It is a mistake to believe a CPA can do your thinking for you. In the context of your business, you are irreplaceable. You as a decision maker, owner, or key manager provide the context, constraints and conscience of your business which inform and guide the thinking of the professionals you engage. These considerations mean the proper relationship between a client and an accountant is one of active and meaningful engagement and not merely the passive transmission of tax tips and returns.
Here is how you can help yourself with your business and taxes:
Keep Good Records
Few things can help you more than keeping all business receipts, documenting business auto use, reconciling business bank accounts, and avoiding commingled personal and business funds.
In the judicially established Cohan Rule business records that have been lost or destroyed may be reconstructed following a rule of reason. However, certain other categories of records (such as meal and entertainment expenses) are subject to stricter documentation requirements. But the bottom line on this subject is very clear: There is no substitute for diligence and good record keeping.
Exercise Prudent Skepticism
There are many shady operators out there. Be careful! If someone gives you a tax tip that sounds too good to be true it probably is. Some of the things you can do to reduce your tax burden are obvious. Some are not. If a tax professional leads you astray you remain responsible and you alone will be the primary target of the IRS.
Question professionals who tell you something you don’t understand or that doesn’t make sense to you. Ask them to substantiate their assertions with reference to tax laws, regulations, court cases or other substantial legal authority. If you have a major tax issue and what you are being told still doesn’t make sense get a second opinion.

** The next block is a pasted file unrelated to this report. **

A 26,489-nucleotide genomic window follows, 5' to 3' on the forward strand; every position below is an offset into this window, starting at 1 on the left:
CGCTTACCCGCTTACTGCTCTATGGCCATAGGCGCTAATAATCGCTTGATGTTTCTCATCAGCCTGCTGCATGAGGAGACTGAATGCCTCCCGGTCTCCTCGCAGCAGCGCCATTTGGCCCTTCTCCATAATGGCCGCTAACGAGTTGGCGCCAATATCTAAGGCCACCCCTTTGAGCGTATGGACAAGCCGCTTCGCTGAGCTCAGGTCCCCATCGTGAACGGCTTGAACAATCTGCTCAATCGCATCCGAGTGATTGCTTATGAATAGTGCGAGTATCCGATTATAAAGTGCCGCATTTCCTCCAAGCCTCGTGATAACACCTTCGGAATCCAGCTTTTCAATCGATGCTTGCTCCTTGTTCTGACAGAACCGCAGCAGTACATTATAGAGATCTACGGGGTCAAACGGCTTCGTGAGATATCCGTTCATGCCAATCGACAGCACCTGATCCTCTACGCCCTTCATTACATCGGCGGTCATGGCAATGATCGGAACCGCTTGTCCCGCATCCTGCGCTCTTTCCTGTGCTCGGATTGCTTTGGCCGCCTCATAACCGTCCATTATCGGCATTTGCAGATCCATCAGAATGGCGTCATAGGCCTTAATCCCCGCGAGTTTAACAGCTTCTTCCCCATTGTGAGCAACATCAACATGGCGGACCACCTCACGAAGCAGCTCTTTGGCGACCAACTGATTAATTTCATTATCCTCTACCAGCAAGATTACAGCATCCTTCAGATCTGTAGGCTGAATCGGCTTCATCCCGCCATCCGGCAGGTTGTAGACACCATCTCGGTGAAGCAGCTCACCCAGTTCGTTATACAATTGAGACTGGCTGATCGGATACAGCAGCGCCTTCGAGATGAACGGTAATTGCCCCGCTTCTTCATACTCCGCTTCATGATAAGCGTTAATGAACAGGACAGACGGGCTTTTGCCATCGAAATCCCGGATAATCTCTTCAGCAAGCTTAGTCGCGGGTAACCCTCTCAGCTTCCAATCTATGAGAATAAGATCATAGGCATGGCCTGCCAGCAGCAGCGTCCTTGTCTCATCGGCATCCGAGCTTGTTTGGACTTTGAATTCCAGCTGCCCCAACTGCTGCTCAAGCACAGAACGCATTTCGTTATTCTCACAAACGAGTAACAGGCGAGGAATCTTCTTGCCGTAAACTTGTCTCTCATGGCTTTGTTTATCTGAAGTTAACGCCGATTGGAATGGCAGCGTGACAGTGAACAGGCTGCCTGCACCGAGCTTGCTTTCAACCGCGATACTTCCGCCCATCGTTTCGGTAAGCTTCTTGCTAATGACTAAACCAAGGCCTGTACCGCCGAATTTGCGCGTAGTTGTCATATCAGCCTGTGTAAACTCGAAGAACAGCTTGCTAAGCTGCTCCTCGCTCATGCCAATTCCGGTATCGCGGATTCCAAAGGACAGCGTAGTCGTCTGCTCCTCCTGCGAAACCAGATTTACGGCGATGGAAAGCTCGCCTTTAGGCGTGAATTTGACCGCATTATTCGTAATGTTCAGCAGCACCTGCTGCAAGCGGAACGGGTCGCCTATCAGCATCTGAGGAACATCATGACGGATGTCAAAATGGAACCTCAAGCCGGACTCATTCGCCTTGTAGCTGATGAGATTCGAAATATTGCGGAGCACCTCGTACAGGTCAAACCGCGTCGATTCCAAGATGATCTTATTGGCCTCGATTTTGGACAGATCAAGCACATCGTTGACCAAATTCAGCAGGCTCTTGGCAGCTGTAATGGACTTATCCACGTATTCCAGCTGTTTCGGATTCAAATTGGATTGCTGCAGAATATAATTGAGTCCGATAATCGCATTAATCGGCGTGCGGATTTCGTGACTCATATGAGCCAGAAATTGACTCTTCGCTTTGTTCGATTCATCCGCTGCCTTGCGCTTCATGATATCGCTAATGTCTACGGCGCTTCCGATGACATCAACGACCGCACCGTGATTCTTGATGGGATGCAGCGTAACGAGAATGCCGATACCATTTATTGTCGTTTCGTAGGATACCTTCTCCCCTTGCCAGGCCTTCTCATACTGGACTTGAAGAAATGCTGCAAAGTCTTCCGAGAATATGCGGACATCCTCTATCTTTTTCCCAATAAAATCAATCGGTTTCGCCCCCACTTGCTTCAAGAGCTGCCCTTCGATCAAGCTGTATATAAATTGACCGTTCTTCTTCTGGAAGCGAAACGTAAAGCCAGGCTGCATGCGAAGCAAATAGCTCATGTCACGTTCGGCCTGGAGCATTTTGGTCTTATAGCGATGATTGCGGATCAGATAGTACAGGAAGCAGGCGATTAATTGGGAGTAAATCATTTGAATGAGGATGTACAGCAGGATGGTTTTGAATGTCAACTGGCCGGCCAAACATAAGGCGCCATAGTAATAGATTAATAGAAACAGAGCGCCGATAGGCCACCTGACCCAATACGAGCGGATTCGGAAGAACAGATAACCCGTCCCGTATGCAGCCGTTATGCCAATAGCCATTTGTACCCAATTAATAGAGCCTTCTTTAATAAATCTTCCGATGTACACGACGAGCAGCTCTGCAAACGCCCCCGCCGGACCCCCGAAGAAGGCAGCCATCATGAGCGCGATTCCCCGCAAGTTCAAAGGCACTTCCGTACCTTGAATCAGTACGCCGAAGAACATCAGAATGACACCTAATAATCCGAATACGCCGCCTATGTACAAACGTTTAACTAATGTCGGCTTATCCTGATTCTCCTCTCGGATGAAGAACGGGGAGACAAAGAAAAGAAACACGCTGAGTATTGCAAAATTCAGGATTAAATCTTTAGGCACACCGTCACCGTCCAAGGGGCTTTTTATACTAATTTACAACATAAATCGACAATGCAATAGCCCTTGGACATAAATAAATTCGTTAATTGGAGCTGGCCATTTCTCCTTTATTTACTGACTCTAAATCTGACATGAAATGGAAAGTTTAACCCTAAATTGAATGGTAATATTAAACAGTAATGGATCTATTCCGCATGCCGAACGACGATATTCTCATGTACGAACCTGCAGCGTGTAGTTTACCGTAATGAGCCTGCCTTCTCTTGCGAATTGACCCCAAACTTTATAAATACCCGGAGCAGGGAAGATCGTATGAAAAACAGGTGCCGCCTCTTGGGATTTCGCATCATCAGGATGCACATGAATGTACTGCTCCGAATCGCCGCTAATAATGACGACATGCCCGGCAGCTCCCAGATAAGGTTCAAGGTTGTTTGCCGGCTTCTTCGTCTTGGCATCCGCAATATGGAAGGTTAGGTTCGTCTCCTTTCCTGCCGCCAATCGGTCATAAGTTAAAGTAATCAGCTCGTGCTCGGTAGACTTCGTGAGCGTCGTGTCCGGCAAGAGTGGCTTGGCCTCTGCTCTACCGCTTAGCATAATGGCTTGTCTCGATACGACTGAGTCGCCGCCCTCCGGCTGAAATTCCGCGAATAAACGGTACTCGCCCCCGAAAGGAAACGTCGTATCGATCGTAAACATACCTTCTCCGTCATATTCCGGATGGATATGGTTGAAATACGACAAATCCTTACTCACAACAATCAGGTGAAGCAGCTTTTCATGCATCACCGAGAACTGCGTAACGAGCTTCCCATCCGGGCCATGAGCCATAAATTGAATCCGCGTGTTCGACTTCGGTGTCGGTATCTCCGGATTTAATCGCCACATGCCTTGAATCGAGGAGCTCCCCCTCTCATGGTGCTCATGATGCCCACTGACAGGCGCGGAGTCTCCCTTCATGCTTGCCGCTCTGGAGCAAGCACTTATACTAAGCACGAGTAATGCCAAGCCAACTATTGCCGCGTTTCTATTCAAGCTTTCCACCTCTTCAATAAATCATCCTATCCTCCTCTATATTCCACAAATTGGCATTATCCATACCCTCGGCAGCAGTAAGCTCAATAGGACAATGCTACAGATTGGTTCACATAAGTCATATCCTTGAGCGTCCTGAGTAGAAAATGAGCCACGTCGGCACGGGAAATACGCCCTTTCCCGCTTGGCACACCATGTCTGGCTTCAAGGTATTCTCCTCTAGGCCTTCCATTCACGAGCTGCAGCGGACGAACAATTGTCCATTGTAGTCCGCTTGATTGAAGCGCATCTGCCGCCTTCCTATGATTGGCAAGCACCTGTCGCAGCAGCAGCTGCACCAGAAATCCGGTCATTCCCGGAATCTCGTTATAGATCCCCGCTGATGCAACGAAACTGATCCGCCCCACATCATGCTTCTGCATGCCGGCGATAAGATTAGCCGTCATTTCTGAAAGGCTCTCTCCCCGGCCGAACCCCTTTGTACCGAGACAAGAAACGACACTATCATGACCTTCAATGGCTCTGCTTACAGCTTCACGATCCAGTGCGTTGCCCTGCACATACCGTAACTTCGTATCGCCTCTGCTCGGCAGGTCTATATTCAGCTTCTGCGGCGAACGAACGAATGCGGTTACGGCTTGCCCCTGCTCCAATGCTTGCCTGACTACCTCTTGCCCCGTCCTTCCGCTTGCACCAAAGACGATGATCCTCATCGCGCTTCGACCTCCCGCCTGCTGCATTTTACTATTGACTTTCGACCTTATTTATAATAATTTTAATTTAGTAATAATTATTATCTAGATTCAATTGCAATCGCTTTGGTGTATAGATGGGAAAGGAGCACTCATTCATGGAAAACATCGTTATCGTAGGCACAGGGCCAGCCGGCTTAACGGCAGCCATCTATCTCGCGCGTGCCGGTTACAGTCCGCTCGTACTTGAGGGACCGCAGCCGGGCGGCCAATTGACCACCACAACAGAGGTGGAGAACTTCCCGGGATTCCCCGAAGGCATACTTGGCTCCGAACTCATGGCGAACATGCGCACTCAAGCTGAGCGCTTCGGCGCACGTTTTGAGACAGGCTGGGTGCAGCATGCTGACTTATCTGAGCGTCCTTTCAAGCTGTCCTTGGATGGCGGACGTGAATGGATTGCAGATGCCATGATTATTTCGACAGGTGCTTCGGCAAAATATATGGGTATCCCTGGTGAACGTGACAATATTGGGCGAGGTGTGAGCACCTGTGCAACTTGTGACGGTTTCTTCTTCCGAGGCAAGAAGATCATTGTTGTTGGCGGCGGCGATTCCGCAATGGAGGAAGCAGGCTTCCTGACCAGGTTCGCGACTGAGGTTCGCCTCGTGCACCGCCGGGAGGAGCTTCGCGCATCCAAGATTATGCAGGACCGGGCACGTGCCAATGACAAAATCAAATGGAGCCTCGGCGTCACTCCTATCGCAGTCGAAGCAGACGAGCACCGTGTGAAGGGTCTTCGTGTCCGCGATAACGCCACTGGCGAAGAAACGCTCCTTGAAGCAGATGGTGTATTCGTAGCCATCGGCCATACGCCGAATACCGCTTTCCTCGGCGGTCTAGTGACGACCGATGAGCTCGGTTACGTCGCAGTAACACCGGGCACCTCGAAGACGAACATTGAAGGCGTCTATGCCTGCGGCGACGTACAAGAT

To avoid any charge of self-promotion I will merely cite the IRS’s own guidance on how to choose a tax preparer. See:
Beware of Scams and ID Theft
The internet is rife with a wide variety of scams. One of the most notorious tax scams involves a purported email from the IRS sent to unsuspecting victims which demands confidential information:
The IRS NEVER contacts taxpayers by email.
Protect Sensitive Business and Personal Records
You can further protect yourself by shredding or burning all unneeded records. The cost of shredders and similar expenses may be deductible as a business or employee expense. How long should you keep records and returns? The bare minimum period aligns with the minimum three year statute of limitations applicable to filed returns and is four years. The maximum aligns with the longer (and rarely applicable) six year statute of limitations and is seven years.
Make the Call
Finally, one last element of self-help is to reach out to a competent professional whom you trust and respect. This is a phone call that may change your life and the future of your business.
Certified Public Accountant Master of Business Administration
Tel: (207) 989-2700 E-Mail: GeorgeAdams@IntelligenceForRent.com
450 South Main Street: The HQ of IQ
Brewer, Maine 04412-2339
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